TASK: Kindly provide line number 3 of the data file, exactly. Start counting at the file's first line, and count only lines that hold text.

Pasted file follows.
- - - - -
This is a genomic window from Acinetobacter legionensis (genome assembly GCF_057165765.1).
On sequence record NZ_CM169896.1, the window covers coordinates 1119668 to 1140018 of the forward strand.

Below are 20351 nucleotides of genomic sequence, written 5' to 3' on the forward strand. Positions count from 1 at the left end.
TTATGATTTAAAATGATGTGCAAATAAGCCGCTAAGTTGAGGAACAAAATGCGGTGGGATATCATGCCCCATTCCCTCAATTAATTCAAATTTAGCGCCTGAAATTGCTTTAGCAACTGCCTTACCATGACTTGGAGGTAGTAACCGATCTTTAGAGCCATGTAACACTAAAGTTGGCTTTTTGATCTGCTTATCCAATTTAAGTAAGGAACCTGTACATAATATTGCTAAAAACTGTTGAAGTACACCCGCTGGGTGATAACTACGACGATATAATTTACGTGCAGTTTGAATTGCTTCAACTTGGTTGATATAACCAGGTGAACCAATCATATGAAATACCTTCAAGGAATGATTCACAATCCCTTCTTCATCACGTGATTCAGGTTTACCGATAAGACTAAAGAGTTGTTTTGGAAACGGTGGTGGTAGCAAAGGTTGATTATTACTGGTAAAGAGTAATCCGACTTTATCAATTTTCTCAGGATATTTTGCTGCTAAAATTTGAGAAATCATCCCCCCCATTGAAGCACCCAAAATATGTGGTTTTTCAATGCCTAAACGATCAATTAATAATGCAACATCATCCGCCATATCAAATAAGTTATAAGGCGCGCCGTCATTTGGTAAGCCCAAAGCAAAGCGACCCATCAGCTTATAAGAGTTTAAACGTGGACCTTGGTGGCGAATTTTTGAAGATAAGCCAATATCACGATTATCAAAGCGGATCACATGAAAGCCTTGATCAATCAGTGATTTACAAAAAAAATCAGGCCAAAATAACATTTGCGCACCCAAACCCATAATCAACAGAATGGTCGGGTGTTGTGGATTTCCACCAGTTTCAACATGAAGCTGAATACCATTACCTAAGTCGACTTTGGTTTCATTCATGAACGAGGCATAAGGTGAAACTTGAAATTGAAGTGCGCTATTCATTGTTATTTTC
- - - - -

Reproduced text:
Below are 20351 nucleotides of genomic sequence, written 5' to 3' on the forward strand. Positions count from 1 at the left end.